Symbiflow - The GCC of FPGAs
For years I wanted to start learning how to do FPGA programming but only once a fully functional open source FPGA toolchain becomes available.
As a professional software developer focusing on open source, I have been spoiled with good and widely supported open source toolchains like GCC for all C and C++ development etc. Why would I expect any different from the FPGA world?
However, in the world of FPGA development, things look quite different. All the FPGA chips from the major FPGA vendors are only supported by vendor proprietary toolchains.
Well, that is until now!
Finally, the Symbiflow project brings an open source toolchain available for programming (synthezising) FPGAs, including some of the most popular Xilinx FPGAs which dominate the market.
The Symbiflow project has been around for some years but it is only within the last two years or so it has really been picking up speed with many new contributors and successful reverse engineering of some of the most popular FPGAs.
First you write your FGPA design in a HDL (Hardware Description Language) such as Verilog. You then input that to YoSys which synthesizes a FPGA design from your Verilog code and writes it in a JSON formatted netlist file. Nextpnr places and routes the netlist and produces a .fasm (FPGA Assembly) file. This file is then translate by the Open FPGA Assembler to the final binary bitstream file for programming the FPGA.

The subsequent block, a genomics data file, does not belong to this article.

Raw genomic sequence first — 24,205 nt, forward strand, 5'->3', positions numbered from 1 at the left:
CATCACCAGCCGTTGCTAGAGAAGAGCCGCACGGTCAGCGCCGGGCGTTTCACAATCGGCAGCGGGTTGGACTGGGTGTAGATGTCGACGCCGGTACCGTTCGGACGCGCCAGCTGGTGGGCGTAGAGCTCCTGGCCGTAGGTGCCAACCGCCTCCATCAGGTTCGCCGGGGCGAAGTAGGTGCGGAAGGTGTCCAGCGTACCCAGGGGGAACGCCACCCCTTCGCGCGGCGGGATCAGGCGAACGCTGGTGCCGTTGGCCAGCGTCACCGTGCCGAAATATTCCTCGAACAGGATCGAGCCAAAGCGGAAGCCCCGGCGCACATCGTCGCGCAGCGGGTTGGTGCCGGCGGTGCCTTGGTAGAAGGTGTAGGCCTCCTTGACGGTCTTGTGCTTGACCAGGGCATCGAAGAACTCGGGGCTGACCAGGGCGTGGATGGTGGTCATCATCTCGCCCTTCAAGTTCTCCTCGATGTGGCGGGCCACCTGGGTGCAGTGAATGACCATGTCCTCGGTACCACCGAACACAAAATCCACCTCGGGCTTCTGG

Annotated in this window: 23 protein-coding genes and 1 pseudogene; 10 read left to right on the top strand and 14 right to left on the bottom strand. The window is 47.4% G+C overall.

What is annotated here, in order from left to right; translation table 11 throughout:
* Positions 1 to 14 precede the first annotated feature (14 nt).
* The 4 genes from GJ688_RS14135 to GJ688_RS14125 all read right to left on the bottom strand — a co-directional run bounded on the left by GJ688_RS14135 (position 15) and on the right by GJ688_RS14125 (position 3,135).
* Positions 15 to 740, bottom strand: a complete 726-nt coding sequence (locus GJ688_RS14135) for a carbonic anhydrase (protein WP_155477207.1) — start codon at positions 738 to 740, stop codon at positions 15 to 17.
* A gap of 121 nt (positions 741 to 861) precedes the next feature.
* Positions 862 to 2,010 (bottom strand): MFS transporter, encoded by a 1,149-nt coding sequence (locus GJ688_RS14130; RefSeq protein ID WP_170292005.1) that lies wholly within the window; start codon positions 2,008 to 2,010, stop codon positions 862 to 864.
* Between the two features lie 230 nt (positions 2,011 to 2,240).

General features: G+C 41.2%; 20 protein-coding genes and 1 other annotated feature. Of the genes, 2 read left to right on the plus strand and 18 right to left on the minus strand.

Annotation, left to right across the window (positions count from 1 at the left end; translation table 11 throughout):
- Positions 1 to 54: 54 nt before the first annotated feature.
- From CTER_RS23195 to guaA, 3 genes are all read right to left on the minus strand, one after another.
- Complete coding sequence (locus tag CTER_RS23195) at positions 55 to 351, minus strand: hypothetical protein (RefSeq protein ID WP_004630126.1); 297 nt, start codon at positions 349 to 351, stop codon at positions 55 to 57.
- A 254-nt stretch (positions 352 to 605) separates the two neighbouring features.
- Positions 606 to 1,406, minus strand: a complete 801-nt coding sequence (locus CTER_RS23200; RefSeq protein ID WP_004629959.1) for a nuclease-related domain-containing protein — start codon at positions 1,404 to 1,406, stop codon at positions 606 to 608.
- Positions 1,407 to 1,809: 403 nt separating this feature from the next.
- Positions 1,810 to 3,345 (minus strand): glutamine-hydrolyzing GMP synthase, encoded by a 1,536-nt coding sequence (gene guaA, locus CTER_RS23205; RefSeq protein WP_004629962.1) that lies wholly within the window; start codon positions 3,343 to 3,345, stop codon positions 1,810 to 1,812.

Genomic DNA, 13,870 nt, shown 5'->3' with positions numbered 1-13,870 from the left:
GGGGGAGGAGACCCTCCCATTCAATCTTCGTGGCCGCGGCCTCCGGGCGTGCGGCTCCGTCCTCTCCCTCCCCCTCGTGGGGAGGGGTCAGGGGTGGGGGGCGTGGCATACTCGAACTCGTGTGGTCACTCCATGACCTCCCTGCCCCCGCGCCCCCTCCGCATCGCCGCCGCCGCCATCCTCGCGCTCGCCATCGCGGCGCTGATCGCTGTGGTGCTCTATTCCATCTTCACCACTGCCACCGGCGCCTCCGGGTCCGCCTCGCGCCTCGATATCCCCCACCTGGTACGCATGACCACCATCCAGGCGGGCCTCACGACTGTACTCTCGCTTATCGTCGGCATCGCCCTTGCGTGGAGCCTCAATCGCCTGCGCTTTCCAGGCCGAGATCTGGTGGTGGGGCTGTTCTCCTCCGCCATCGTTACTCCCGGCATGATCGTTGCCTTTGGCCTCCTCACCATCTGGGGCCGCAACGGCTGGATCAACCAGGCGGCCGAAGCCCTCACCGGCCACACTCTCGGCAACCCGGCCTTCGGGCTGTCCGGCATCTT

As you may notice there are many parts and ways to combine these in the Symbiflow toolchain. For some it may still make sense to use some of the closed source parts of the toolchain because it may result in a higher quality bitstream that is able to run stable at higher frequencies or less power. However, that being said, with the kind of support Symbiflow is gaining and the growing interest from research institutions, I expect the quality of the open source parts will grow to surpass that of the closed source ones.
For latest update on the status of the Symbiflow take a look at this status update given by one of the maintainers of Symbiflow, Timothy Ansell: